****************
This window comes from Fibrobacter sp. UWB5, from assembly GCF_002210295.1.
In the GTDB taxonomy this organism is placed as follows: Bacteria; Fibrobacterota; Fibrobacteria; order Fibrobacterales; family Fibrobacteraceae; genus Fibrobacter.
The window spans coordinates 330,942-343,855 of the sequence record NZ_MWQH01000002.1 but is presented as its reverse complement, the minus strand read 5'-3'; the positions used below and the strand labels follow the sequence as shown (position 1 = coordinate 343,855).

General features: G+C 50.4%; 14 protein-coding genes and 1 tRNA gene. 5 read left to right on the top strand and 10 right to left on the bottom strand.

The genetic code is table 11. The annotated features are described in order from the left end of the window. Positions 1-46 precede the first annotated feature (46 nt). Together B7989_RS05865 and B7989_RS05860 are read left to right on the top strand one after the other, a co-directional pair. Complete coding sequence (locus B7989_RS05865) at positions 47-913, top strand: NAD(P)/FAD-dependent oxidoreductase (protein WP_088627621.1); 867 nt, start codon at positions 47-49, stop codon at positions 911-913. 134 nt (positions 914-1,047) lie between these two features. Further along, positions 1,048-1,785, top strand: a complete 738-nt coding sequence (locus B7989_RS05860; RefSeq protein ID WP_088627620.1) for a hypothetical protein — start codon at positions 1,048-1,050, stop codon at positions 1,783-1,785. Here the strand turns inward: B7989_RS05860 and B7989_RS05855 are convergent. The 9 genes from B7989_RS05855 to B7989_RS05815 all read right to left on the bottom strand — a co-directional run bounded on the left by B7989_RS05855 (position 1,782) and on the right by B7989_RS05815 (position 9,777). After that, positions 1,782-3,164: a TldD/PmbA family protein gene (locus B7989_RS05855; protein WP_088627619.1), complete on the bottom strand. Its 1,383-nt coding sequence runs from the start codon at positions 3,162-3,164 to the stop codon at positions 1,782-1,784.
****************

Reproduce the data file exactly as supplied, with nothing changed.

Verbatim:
This window comes from Fibrobacter sp. UWB5, from assembly GCF_002210295.1.
In the GTDB taxonomy this organism is placed as follows: Bacteria; Fibrobacterota; Fibrobacteria; order Fibrobacterales; family Fibrobacteraceae; genus Fibrobacter.
The window spans coordinates 330,942-343,855 of the sequence record NZ_MWQH01000002.1 but is presented as its reverse complement, the minus strand read 5'-3'; the positions used below and the strand labels follow the sequence as shown (position 1 = coordinate 343,855).

General features: G+C 50.4%; 14 protein-coding genes and 1 tRNA gene. 5 read left to right on the top strand and 10 right to left on the bottom strand.

The genetic code is table 11. The annotated features are described in order from the left end of the window. Positions 1-46 precede the first annotated feature (46 nt). Together B7989_RS05865 and B7989_RS05860 are read left to right on the top strand one after the other, a co-directional pair. Complete coding sequence (locus B7989_RS05865) at positions 47-913, top strand: NAD(P)/FAD-dependent oxidoreductase (protein WP_088627621.1); 867 nt, start codon at positions 47-49, stop codon at positions 911-913. 134 nt (positions 914-1,047) lie between these two features. Further along, positions 1,048-1,785, top strand: a complete 738-nt coding sequence (locus B7989_RS05860; RefSeq protein ID WP_088627620.1) for a hypothetical protein — start codon at positions 1,048-1,050, stop codon at positions 1,783-1,785. Here the strand turns inward: B7989_RS05860 and B7989_RS05855 are convergent. The 9 genes from B7989_RS05855 to B7989_RS05815 all read right to left on the bottom strand — a co-directional run bounded on the left by B7989_RS05855 (position 1,782) and on the right by B7989_RS05815 (position 9,777). After that, positions 1,782-3,164: a TldD/PmbA family protein gene (locus B7989_RS05855; protein WP_088627619.1), complete on the bottom strand. Its 1,383-nt coding sequence runs from the start codon at positions 3,162-3,164 to the stop codon at positions 1,782-1,784.